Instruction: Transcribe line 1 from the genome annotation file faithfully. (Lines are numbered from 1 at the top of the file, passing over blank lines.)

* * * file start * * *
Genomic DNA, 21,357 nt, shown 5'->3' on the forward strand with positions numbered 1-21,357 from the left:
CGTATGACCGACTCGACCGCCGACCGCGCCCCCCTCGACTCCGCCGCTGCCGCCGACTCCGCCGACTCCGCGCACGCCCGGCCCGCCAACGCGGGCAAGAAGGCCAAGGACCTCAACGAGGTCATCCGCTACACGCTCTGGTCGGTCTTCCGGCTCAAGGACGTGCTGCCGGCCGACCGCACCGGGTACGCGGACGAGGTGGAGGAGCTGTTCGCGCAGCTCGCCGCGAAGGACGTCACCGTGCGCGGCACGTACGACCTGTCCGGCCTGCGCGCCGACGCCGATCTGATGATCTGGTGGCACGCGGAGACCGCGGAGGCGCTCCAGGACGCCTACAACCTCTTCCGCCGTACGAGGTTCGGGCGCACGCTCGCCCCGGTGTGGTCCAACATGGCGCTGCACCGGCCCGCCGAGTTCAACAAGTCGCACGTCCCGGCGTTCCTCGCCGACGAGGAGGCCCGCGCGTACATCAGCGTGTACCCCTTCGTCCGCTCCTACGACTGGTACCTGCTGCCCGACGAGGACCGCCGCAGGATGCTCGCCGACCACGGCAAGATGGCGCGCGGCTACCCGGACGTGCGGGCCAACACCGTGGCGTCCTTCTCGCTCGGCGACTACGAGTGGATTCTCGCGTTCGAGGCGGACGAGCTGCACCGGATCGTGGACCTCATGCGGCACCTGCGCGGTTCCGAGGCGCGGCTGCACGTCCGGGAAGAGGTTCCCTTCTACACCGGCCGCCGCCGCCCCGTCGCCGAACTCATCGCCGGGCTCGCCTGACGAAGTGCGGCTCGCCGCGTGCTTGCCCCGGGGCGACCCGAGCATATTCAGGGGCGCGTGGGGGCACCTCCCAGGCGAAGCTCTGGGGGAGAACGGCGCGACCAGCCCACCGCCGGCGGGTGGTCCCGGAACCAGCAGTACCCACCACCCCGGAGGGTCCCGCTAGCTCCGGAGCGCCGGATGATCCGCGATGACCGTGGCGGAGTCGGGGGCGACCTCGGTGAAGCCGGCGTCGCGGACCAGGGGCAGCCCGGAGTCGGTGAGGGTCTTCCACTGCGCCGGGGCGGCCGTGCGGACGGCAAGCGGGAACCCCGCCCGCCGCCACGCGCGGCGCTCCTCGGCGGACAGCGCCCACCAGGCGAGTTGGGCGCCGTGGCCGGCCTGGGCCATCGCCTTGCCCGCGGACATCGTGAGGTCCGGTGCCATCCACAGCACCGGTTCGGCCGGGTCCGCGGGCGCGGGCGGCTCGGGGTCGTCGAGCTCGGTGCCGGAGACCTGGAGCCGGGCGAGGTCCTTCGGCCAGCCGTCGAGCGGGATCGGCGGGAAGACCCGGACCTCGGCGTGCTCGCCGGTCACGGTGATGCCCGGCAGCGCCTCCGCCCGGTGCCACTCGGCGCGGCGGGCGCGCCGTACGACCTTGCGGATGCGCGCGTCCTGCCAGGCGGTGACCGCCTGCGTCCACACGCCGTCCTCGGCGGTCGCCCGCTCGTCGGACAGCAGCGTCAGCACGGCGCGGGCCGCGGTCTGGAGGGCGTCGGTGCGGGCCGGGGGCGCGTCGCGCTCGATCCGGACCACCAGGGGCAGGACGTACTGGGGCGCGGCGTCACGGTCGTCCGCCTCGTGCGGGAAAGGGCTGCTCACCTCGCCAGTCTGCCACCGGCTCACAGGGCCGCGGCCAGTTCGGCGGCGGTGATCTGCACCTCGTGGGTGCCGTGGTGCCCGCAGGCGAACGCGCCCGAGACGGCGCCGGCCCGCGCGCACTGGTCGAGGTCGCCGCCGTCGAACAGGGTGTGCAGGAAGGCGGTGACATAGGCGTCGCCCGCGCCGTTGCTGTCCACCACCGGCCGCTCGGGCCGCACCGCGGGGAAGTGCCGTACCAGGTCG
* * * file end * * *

Genomic DNA, 21,357 nt, shown 5'->3' on the forward strand with positions numbered 1-21,357 from the left: